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Old January 15th, 2011, 08:26 PM   #861
Furet
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Quote:
Originally Posted by nordisk celt83 View Post
Thanks for sharing csd. You say the Limerick southern bypass M7 route comes to an end at the M20/N18 exit 30... Does this route then connect directly with the Shannon tunnel from this point on???
Yes, it does, and then onwards as the N18/M18 to north of Gort.
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Old January 17th, 2011, 12:33 AM   #862
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Good to hear; thanks for info!
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Old February 3rd, 2011, 12:43 AM   #863
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The austerity measures in Ireland have meant that many people thought there would be no new roads being built for a while, but that's not the case.
Here are all the roads projects starting nationwide in 2011:

Motorways
M17/18 Gort to Tuam (57 km) (really big project!)
M11 Arklow to Rathnew (16 km) (including a services area)

Dual carriageway
N70/N69 Tralee bypass

Single carriageway
N3 Belturbet Bypass
N5 Longford Bypass
N87 Ballyconnell Relief Road

Interchanges
N4 Downs Grade separation
N7 Newlands Cross
N25 Cork Southern Ring Road Interchanges

http://www.irishtimes.com/newspaper/...288249098.html
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Old February 3rd, 2011, 12:58 AM   #864
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Well to be honest it makes sense to proceed if we can.

You can't get out of an economic slump by cutting spending and not investing. If anything we should be putting more money into it. Labour seem to be making the right noises in this regard at least.

Anyway the big ones are PPPs so as long as finance is available they should be ok. The big bonus is the construction prices will be much cheaper.

I am really looking forward to the M17/M18 but it's disappointing how the M20 has disappeared off the radar. Hopefully the next government will give more consideration to it, it's the last real gap in the motorway network with Limerick to Galway already dual carriageway for maybe ~3/4 of the route. Both schemes should proceed.

There must be huge "bang for the buck" in the N7 Newland's cross and N25 interchange upgrades. Not the biggest scale but hugely important.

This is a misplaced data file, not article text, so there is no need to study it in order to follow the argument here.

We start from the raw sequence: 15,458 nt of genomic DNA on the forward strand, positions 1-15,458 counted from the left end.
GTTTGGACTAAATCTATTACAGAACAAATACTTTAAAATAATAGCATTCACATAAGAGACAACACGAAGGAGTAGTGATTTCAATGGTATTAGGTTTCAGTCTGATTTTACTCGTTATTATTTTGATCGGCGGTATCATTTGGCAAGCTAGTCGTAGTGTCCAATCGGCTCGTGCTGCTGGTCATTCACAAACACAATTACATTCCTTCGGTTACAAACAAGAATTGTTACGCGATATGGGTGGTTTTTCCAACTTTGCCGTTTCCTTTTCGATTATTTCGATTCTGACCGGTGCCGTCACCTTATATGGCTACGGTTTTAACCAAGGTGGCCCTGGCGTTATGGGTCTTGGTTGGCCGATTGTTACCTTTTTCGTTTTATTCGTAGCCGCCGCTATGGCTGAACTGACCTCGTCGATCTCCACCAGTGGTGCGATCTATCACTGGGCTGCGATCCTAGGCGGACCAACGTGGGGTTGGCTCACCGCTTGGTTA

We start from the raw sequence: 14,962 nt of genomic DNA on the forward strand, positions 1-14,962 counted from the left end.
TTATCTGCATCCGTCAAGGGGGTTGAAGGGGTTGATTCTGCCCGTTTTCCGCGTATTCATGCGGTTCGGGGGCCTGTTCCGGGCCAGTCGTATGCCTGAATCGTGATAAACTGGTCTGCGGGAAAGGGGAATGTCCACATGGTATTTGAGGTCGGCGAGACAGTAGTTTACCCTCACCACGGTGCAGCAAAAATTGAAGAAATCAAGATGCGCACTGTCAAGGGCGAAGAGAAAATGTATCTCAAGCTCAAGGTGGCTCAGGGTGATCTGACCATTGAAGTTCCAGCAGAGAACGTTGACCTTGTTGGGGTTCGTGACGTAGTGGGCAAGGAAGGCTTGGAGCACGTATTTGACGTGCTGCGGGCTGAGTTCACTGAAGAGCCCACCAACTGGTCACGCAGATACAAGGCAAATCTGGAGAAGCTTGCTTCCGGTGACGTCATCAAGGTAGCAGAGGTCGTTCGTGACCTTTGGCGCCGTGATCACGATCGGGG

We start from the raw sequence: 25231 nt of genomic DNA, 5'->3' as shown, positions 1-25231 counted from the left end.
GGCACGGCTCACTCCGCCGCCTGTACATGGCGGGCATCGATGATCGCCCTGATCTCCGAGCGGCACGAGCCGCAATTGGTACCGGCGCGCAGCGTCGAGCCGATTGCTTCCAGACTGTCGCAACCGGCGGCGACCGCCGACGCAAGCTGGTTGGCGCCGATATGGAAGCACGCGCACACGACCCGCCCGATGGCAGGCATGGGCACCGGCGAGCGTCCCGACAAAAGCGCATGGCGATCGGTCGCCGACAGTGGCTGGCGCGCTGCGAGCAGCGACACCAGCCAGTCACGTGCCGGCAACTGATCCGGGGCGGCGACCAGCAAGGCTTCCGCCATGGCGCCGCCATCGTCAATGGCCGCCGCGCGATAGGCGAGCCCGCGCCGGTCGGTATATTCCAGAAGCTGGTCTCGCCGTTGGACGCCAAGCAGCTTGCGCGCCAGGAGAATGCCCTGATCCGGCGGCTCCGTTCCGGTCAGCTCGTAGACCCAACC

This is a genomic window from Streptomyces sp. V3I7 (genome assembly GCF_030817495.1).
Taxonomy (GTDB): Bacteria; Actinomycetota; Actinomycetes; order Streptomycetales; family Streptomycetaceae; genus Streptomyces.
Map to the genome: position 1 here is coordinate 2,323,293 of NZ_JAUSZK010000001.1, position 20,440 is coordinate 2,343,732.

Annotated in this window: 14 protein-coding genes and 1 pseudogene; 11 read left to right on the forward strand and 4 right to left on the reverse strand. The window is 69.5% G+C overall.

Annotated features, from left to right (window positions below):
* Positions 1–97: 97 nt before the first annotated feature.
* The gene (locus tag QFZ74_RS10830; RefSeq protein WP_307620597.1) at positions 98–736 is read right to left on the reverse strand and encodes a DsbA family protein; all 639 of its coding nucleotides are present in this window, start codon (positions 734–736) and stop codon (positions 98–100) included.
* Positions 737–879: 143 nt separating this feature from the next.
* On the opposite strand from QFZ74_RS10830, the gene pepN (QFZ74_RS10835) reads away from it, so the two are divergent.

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Old February 4th, 2011, 09:46 PM   #865
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Well to be honest it makes sense to proceed if we can.

You can't get out of an economic slump by cutting spending and not investing. If anything we should be putting more money into it. Labour seem to be making the right noises in this regard at least.

Anyway the big ones are PPPs so as long as finance is available they should be ok. The big bonus is the construction prices will be much cheaper.

I am really looking forward to the M17/M18 but it's disappointing how the M20 has disappeared off the radar. Hopefully the next government will give more consideration to it, it's the last real gap in the motorway network with Limerick to Galway already dual carriageway for maybe ~3/4 of the route. Both schemes should proceed.

There must be huge "bang for the buck" in the N7 Newland's cross and N25 interchange upgrades. Not the biggest scale but hugely important.
The Galway beltway?
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Old February 5th, 2011, 12:43 AM   #866
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Now that you mention it, Galway badly needs its outer bypass too. The traffic congestion there is terrible, way beyond what it should be considering the population.
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Old February 6th, 2011, 02:12 PM   #867
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The M17/18 project is looking shaky as the winning consortium to build the PPP project is having trouble getting finance from the banks.

Edit: And the Galway bypass should be 2nd priority, after the N7/M11 scheme. For the size of the city the traffic is just ridiculous. Unfortunately a bunch of eco-warriors are fighting it tooth and nail and its currently mired in the European court.
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Old February 11th, 2011, 04:14 PM   #868
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Now that you mention it, Galway badly needs its outer bypass too. The traffic congestion there is terrible, way beyond what it should be considering the population.
Looking at your maps, Galway already has a small beltway albeit broken up by Roundabouts. Why not retrofit the existing one by removing these roundabouts and building overpasses along with interchange improvements? Of course there would be an extra few Km's remaining beltway towards the N59 needed to be built, but it would be cheaper than building another beltway from scratch. The designers of the original scheme were seemingly very short-sighted and poorly planned this. Now it may cost millions more of your tax payers money.
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Old February 11th, 2011, 11:18 PM   #869
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Contrary to popular belief it would be possible to grade seperate them but it would be too expensive as there are houses etc built right up to the side of them all.

What Galway needs as well is a fifth bridge. For a town the size of Galway with its car dependency, having only four bridges is just not enough. Also, if you look carefully at the maps, to get from west to east you have to use one of three possible roads at one point. Unsustainable. That bypass has to be built somehow.
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Old February 12th, 2011, 12:46 AM   #870
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Originally Posted by Chris_533976 View Post
Contrary to popular belief it would be possible to grade seperate them but it would be too expensive as there are houses etc built right up to the side of them all.


Very bad planning.... Most municipality councils never give permits to build right beside a Highway. If true, that would definitely be considered a screw-up by our standards, in which case, the person/s who made that decision would get fired. [/QUOTE]